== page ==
As he cleaned his blades and placed them neatly in their roll he felt the elation reserved for a fantastically small number of artists. Painters did not have to catch their canvas, sculptors did not need to subdue their clay, even glorious cabinet makers do not kill their own trees. How many others felt as he felt now ? He knew of no-one.
The site prepared he turned away from her and walked purposefully in the direction of home. It was a long way, and now that he was no longer creating, he felt the chill of the small hours seeping in. He could not afford to be seen hurrying, just walking as if he had an absolute right to be going from one place to another, so he could not speed up to warm himself. Soon enough the chill extended to his mood. The thought of Sunday morning and trudging to church with his wife because she needed to go and feel the glow of God’s forgiveness beaming from the priest’s beatific chubby face.
A glow he knew was not his to be felt. Forgiveness was something no man could bestow upon him. No man could begin to fathom how much there was to forgive.
He quietly opened the back door and walked into the kitchen where he sat down to take off his shoes.
His dog looked up at him, got up from his bed, walked to where he sat and gently licked the back of his hand letting him ruffle the top of his head before slinking back to bed and curling up to sleep.
His dog knew he was free from blame and worthy of love. Maybe if he asked the dog nicely he’d put in a word for him with the big Dog upstairs.


Man has not yet conquered time and space.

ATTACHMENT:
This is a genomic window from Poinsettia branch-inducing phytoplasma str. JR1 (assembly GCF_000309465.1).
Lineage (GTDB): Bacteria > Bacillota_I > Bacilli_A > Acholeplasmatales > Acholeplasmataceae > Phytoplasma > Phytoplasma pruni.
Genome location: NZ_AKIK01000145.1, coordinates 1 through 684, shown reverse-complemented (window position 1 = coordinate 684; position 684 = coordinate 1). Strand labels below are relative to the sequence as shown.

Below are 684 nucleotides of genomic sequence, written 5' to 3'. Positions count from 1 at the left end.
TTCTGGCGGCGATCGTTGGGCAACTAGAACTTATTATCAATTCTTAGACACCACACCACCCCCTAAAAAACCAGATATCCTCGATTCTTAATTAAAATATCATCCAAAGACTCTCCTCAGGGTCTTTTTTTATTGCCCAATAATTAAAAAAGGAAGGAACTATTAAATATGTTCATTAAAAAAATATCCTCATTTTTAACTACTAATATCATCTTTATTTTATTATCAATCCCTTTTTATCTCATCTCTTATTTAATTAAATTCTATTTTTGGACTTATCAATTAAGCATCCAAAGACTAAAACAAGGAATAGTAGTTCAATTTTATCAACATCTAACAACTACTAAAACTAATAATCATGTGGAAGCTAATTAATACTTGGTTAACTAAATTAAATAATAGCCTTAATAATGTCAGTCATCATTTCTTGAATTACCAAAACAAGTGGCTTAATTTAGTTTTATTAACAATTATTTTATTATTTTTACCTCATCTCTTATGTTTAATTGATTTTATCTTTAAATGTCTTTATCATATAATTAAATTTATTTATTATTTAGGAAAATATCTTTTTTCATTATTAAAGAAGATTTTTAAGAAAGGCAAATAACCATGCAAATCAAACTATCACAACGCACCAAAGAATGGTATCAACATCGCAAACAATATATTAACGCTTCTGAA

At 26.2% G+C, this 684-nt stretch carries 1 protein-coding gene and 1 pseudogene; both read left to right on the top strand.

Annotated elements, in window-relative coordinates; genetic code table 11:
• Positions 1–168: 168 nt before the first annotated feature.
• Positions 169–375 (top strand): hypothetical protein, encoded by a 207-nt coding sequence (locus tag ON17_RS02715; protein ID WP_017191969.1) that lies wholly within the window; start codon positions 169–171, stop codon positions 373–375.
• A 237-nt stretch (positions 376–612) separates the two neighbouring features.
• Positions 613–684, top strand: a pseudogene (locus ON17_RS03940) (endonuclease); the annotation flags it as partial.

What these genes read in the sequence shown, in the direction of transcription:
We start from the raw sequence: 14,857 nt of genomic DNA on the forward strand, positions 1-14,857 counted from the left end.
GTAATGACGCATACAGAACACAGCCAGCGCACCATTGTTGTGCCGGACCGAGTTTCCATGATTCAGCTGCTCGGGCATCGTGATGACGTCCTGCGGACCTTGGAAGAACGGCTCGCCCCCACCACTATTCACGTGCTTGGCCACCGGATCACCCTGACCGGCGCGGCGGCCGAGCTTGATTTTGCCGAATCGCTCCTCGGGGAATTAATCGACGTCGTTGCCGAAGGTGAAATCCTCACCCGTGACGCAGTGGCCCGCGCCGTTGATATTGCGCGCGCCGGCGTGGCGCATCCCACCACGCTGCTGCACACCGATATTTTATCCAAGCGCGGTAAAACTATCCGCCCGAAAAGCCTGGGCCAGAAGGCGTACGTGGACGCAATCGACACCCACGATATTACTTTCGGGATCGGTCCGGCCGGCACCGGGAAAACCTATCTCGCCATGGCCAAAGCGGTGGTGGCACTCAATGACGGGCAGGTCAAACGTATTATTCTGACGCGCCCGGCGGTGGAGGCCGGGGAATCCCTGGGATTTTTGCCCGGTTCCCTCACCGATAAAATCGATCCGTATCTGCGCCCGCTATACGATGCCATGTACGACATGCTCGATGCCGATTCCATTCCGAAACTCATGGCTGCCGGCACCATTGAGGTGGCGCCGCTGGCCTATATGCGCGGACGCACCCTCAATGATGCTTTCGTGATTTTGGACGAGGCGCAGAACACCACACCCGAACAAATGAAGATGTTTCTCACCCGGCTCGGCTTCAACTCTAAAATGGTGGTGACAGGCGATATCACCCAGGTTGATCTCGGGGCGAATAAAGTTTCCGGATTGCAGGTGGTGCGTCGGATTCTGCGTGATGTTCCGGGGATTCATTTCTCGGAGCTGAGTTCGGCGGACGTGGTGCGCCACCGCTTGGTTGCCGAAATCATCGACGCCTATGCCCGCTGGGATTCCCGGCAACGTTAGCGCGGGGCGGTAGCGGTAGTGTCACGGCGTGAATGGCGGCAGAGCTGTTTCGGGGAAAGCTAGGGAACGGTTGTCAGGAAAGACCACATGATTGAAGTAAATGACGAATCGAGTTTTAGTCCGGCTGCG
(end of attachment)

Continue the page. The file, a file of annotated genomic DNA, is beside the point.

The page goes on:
In fact it is unlikely that he ever will.
His approach to intergalactic travel is to burn tonnes of liquefied dinosaur in huge rockets in a furious attempt to build up enough speed to loose the bounds of gravity. So far, he’s thrown some metal objects away from the planet, sent a few people to his own planet’s solitary satellite and lots of folk have gone for a quick spin in orbit.
Interplanetary travel it ain’t. Describing me chucking a ball of paper in the bin as ‘intercontinental’ gives you some idea of how close we are to intergalactic.
Even in his fantasies Man talks about harnessing great power to achieve ‘warp drive’ and conquer the vastness of space.
Spacetime doesn’t want to be conquered.
Spacetime is not ‘all about straight line speed.’
She is curved. Pliable. Unbreakable strong and exquisitely beautiful.
To the meek she is terrifying, perhaps a vengeful goddess. She encloses us, we are of her and we cannot bend her to our will by force.
By force no. Of course not.
What idiot man ever thought he could persuade a strong woman by blunt force ? She might let him play at boss for a while, but she will not give way to mere push.
No, to overcome the forces of Spacetime and truly cross galaxies we need someone who understands how to exert great influence, not just smash her with brutality.

Jen’s approach was novel. To be honest, Jen was pretty novel for an astrophysicist. For a start, she didn’t expound her theories on blackboards or whiteboards or cover the walls of a lecture theatre with mathematical hieroglyphics. Jen wove her theories with multi-coloured threads and her studio was filled with origami models and swatches marked with galaxy beads.
I’m not sure I fully understand everything she was doing, but the general gist of it seems to be that instead of trying to accelerate our way across the warp of the universe, we should be folding the universe onto itself, and so reduce the distance we have to travel to a little hop across the weft.
“The trick,” Jen said, “is to know where to fold so you don’t disrupt Spacetime too much. If She feels crumpled She tends to shake out the crease and smooth Herself down.”
The best science doesn’t look like science at all. It looks like art.
On the wall in Jen’s studio is her masterpiece. A handmade tapestry of Spacetime. A flowing run of thread and beads representing everything she knew about the fabric of our being.
On it are long chalk lines – the kind of line a seamstress makes on a piece of cloth she’s going to work. Chalk lines sweeping across the universe – origami folds planned on a grand scale.
That’s how we found it anyway. We stood there, just gazing at its beauty for hours, wondering where the hell she’d gone.

A #FairytaleFriday story inspired by the keyword ‘weft’